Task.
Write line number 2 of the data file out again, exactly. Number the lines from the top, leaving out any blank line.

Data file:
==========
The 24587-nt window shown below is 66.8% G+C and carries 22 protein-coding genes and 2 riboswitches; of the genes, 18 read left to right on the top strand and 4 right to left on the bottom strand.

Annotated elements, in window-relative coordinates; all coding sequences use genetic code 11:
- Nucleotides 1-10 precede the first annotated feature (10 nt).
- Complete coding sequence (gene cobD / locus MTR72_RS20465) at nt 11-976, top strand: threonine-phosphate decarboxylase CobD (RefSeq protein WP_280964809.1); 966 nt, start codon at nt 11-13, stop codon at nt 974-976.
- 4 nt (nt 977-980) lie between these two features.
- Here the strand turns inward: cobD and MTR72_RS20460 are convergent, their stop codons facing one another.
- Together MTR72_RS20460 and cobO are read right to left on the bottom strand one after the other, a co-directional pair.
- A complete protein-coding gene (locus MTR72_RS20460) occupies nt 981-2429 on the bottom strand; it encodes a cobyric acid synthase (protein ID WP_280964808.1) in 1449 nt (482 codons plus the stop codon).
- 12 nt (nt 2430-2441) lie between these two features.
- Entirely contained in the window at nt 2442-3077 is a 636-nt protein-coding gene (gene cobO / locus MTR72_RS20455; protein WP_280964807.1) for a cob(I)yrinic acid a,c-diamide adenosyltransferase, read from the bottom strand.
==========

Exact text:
Annotated elements, in window-relative coordinates; all coding sequences use genetic code 11: